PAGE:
Emira Property Fund expands its horizons
Investors looking for exposure to the lucrative US real estate market should take a fresh look at property stock Emira
Geoff Jennett’s strategy — to introduce new revenue streams to bolster Emira Property Fund’s mix of SA office, retail and industrial buildings — is starting to pay off.
The company previously lost favour among fund managers due to its overexposure to the struggling office market, which led to a 2% drop in dividend payouts in the 2017 financial year. Jennett, a CA and former investment banker, took the helm at Emira four years ago and has made impressive headway in turning the company around. Dividends are up 3.1% for the year to June 30 — no easy feat given the deteriorating state of the SA economy.
The company’s change of fortunes can largely be credited to Jennett’s aggressive disposal and recycling strategy, which has resulted in the sale of more than R2bn worth of office buildings since mid-2017.
The proceeds have been used to add a residential component to Emira’s portfolio: an office-to-flat conversion development in Johannesburg’s Rosebank and a stake in JSE-listed rental housing fund Transcend.
More intriguing is Jennett’s US investment strategy. He first entered the US two years ago, buying four retail parks for $21.4m (about R290m at the time) through a 49% stake in Dallas-based real estate investment firm Rainier Group. This year, another five retail properties were added to the portfolio, taking Emira’s US exposure to $75.9m (about R1.1bn).
That is more than 7% of total assets. Emira, whose only other offshore investment is a R760m stake in Growthpoint Australia, is the first and only JSE-listed company to offer South Africans exposure to the US real estate market.
Jennett’s surprise entry into the US initially raised eyebrows as it was widely regarded as untested territory for SA property companies. But his contrarian strategy not to follow the rest of his SA peers to Poland, the UK and Australia is starting to pay dividends. For the year to June 30, Emira’s US interests contributed 8% of the company’s income payouts to investors.
Moreover, the US is currently one of the best-performing real estate markets globally, with listed Reits delivering a total return of 26.6% (in US dollars) year to date, according to Anchor Stockbrokers. That compares to the SA listed property index’s measly 2.5% (in rands) total return over the same time.
Jennett is keen to double Emira’s US exposure to about 15% of total assets over the next two years. Speaking last month in Joburg on the investment case for the US, he said Emira’s strategy was to focus solely on open-air convenience centres anchored by grocery stores.
Other tenants typically include “big box” discounted sports apparel, home goods, cosmetics and clothing retailers. He is also targeting a specific geographic area of the US — mostly south and southeast states including Texas, Ohio, Indiana, North Carolina and Florida, which Jennett refers to as strong secondary growth nodes.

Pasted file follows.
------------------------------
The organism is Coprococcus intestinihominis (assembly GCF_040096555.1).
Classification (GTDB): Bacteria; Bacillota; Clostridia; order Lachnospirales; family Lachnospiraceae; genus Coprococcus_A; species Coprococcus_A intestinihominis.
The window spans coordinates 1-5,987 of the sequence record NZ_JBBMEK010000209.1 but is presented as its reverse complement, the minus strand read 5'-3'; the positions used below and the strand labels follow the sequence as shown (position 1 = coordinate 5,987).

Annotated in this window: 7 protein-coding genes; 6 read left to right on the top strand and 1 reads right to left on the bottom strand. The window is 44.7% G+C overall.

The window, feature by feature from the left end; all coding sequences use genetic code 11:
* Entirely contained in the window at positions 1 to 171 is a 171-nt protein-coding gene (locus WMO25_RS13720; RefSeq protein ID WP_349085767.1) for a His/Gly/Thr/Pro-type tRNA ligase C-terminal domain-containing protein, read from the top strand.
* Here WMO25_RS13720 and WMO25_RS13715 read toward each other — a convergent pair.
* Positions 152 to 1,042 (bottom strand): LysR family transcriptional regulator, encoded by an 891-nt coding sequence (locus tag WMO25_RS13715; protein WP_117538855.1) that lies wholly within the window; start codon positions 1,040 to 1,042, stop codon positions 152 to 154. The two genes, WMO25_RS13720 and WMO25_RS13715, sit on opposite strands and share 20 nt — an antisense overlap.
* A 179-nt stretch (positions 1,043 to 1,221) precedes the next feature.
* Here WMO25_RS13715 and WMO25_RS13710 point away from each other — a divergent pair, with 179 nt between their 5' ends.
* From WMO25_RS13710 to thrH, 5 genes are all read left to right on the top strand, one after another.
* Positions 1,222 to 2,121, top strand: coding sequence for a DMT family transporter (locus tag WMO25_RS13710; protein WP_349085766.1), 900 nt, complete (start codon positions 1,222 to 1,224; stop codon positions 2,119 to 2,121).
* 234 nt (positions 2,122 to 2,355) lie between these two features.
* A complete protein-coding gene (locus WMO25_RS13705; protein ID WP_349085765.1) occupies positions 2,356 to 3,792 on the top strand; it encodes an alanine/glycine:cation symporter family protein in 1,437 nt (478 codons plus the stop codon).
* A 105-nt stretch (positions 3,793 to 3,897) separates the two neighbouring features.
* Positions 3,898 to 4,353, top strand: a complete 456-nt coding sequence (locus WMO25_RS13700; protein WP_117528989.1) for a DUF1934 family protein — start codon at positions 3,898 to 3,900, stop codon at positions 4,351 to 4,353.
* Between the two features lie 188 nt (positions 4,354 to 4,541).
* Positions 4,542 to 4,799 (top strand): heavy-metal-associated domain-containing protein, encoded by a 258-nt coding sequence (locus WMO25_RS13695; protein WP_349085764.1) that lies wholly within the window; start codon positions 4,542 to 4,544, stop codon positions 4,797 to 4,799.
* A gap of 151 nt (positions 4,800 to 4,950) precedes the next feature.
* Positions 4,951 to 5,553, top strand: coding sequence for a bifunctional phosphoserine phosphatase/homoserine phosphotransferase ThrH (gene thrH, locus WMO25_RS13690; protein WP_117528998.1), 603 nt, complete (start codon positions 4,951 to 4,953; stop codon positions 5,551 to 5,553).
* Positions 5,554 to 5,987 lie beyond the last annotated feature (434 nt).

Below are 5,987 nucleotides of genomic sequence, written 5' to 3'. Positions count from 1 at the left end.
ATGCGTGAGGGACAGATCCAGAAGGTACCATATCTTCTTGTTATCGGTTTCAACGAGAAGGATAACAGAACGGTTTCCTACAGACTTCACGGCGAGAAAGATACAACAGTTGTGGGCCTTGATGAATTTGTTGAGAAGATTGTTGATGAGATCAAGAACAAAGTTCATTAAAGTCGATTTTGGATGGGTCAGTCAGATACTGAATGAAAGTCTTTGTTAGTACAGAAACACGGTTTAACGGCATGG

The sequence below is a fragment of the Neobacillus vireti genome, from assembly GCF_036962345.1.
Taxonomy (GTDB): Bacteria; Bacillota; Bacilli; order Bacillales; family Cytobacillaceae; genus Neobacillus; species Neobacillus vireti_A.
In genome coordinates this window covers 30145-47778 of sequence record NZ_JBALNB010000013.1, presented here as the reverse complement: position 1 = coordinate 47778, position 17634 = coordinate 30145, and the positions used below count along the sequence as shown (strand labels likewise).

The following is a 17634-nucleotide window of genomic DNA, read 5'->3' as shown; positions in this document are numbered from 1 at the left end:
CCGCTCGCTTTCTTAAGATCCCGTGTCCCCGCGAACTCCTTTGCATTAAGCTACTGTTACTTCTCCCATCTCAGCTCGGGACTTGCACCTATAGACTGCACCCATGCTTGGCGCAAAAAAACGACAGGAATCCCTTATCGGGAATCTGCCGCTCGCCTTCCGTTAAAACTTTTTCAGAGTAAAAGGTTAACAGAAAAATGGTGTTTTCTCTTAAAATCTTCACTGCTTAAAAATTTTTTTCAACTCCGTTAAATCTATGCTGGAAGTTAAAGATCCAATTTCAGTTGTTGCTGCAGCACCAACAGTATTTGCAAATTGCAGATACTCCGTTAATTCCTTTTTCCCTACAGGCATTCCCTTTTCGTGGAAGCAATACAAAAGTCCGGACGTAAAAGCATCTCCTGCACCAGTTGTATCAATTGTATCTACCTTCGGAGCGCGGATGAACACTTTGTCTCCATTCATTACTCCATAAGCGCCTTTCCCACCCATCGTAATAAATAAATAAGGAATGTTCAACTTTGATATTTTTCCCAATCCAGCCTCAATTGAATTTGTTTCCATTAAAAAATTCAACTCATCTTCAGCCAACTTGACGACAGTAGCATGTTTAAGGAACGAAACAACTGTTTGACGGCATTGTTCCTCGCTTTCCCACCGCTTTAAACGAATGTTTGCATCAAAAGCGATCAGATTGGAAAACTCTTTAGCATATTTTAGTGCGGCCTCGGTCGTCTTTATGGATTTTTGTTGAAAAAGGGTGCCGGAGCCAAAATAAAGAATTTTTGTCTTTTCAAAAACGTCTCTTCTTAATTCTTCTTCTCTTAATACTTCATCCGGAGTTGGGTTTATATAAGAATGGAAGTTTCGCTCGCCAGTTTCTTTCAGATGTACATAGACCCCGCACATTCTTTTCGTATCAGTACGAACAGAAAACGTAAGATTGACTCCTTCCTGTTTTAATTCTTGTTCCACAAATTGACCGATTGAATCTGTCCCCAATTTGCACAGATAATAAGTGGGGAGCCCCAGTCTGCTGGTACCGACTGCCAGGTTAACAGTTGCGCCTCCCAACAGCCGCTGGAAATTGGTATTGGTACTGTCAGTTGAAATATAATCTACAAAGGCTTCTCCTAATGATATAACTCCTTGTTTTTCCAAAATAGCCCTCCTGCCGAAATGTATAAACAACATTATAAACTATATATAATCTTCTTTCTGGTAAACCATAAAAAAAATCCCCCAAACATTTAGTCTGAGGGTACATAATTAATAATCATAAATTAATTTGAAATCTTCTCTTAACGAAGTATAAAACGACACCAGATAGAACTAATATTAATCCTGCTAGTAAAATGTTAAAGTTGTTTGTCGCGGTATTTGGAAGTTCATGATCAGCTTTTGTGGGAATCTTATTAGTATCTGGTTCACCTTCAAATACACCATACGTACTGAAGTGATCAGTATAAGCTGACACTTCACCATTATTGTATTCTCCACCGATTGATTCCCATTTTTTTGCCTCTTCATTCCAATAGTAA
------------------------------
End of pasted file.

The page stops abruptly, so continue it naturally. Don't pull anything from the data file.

These areas typically have a lower cost of living and unemployment rate, coupled to higher wage growth than most other US states. Texas, for instance has a 50-year-low unemployment rate of 3%, he said.
These states also offer better value than prime US cities. Convenience retail centres, typically sized between 15,000m² and 30,000m² in San Antonio, Cleveland and Cincinnati, for instance, can still be acquired at yields of 8.5%-9% against the 5%-7% that one would pay in New York, Chicago or San Francisco.
Jennett emphasised that Emira will grow its exposure to the US only while this sector of the real estate market remains undervalued. “We will only buy the right assets. We are not rushing to build bulk in the US at any cost.”
Nedbank CIB analyst Ridwaan Loonat likes the fact that Emira has entered the US through a partnership with an experienced local player. He says the relationship with Rainier allows Emira to take advantage of “endless opportunities”, considering the size of the US real estate market at a time that SA faces headwinds.
Rainier is a private commercial real estate investor and operator, co-founded in 2003 in Dallas by Texans Tim Nichols and Ken Dunn.
The company is primarily a value investor with a strong retail bias and has concluded real estate deals worth more than $2.5bn. Rainier has $1bn of assets under management.
Jay Padayatchi, director of Meago Asset Managers, agrees that the partnership between Emira and Rainier should pay off.
“The benefits are fairly obvious, given that the outlook for SA growth is lethargic at best over the short term.
“Rainier has a demonstrable track record in various types of property and is key in unlocking the opportunity for Emira.”
However, Padayatchi says grocery-anchored convenience centres in the US, like most other types of retail assets, also face the threat of continued e-commerce disruption.
Earlier this week, Emira was trading at a 30% discount to NAV and an attractive forward dividend yield of 12.5% vs the sector’s average 10%. That suggests the counter still offers plenty of recovery potential.